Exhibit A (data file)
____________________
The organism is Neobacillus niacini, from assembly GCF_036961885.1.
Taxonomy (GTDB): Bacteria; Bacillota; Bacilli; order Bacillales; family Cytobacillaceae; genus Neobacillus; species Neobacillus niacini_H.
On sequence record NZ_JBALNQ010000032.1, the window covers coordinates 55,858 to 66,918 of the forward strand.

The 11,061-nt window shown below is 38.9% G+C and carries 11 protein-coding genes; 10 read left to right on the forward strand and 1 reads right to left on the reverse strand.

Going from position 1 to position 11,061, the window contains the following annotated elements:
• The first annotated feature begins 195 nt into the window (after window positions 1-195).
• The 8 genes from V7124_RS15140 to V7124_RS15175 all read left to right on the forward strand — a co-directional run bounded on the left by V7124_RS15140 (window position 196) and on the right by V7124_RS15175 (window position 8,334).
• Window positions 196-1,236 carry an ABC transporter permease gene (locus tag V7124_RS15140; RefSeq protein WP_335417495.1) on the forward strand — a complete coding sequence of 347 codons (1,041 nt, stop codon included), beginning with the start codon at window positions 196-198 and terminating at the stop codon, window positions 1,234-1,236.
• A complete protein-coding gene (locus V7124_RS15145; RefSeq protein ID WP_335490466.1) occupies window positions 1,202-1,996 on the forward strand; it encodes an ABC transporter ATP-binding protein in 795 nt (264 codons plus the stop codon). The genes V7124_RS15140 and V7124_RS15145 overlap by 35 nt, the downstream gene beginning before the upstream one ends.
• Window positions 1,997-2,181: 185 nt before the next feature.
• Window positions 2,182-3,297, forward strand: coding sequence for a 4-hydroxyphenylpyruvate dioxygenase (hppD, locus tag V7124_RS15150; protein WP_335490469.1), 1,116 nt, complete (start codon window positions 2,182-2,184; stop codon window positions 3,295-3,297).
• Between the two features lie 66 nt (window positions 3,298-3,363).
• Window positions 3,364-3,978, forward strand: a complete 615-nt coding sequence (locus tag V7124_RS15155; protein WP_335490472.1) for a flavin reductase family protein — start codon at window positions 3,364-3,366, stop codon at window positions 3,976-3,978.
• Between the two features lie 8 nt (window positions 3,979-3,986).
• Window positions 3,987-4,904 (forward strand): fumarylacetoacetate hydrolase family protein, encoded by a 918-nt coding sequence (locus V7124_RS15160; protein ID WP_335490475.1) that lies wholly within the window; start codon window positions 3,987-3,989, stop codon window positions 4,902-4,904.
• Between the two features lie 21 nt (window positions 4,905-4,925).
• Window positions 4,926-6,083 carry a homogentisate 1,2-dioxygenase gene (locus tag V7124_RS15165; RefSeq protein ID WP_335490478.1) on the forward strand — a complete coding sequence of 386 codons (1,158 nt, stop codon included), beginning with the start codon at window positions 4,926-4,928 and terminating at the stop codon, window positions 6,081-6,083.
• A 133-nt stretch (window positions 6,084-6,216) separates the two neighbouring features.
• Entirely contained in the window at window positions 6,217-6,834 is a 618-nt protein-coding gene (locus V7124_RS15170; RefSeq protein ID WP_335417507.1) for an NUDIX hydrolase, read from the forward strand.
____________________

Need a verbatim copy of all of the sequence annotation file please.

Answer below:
The organism is Neobacillus niacini, from assembly GCF_036961885.1.
Taxonomy (GTDB): Bacteria; Bacillota; Bacilli; order Bacillales; family Cytobacillaceae; genus Neobacillus; species Neobacillus niacini_H.
On sequence record NZ_JBALNQ010000032.1, the window covers coordinates 55,858 to 66,918 of the forward strand.

The 11,061-nt window shown below is 38.9% G+C and carries 11 protein-coding genes; 10 read left to right on the forward strand and 1 reads right to left on the reverse strand.

Going from position 1 to position 11,061, the window contains the following annotated elements:
• The first annotated feature begins 195 nt into the window (after window positions 1-195).
• The 8 genes from V7124_RS15140 to V7124_RS15175 all read left to right on the forward strand — a co-directional run bounded on the left by V7124_RS15140 (window position 196) and on the right by V7124_RS15175 (window position 8,334).
• Window positions 196-1,236 carry an ABC transporter permease gene (locus tag V7124_RS15140; RefSeq protein WP_335417495.1) on the forward strand — a complete coding sequence of 347 codons (1,041 nt, stop codon included), beginning with the start codon at window positions 196-198 and terminating at the stop codon, window positions 1,234-1,236.
• A complete protein-coding gene (locus V7124_RS15145; RefSeq protein ID WP_335490466.1) occupies window positions 1,202-1,996 on the forward strand; it encodes an ABC transporter ATP-binding protein in 795 nt (264 codons plus the stop codon). The genes V7124_RS15140 and V7124_RS15145 overlap by 35 nt, the downstream gene beginning before the upstream one ends.
• Window positions 1,997-2,181: 185 nt before the next feature.
• Window positions 2,182-3,297, forward strand: coding sequence for a 4-hydroxyphenylpyruvate dioxygenase (hppD, locus tag V7124_RS15150; protein WP_335490469.1), 1,116 nt, complete (start codon window positions 2,182-2,184; stop codon window positions 3,295-3,297).
• Between the two features lie 66 nt (window positions 3,298-3,363).
• Window positions 3,364-3,978, forward strand: a complete 615-nt coding sequence (locus tag V7124_RS15155; protein WP_335490472.1) for a flavin reductase family protein — start codon at window positions 3,364-3,366, stop codon at window positions 3,976-3,978.
• Between the two features lie 8 nt (window positions 3,979-3,986).
• Window positions 3,987-4,904 (forward strand): fumarylacetoacetate hydrolase family protein, encoded by a 918-nt coding sequence (locus V7124_RS15160; protein ID WP_335490475.1) that lies wholly within the window; start codon window positions 3,987-3,989, stop codon window positions 4,902-4,904.
• Between the two features lie 21 nt (window positions 4,905-4,925).
• Window positions 4,926-6,083 carry a homogentisate 1,2-dioxygenase gene (locus tag V7124_RS15165; RefSeq protein ID WP_335490478.1) on the forward strand — a complete coding sequence of 386 codons (1,158 nt, stop codon included), beginning with the start codon at window positions 4,926-4,928 and terminating at the stop codon, window positions 6,081-6,083.
• A 133-nt stretch (window positions 6,084-6,216) separates the two neighbouring features.
• Entirely contained in the window at window positions 6,217-6,834 is a 618-nt protein-coding gene (locus V7124_RS15170; RefSeq protein ID WP_335417507.1) for an NUDIX hydrolase, read from the forward strand.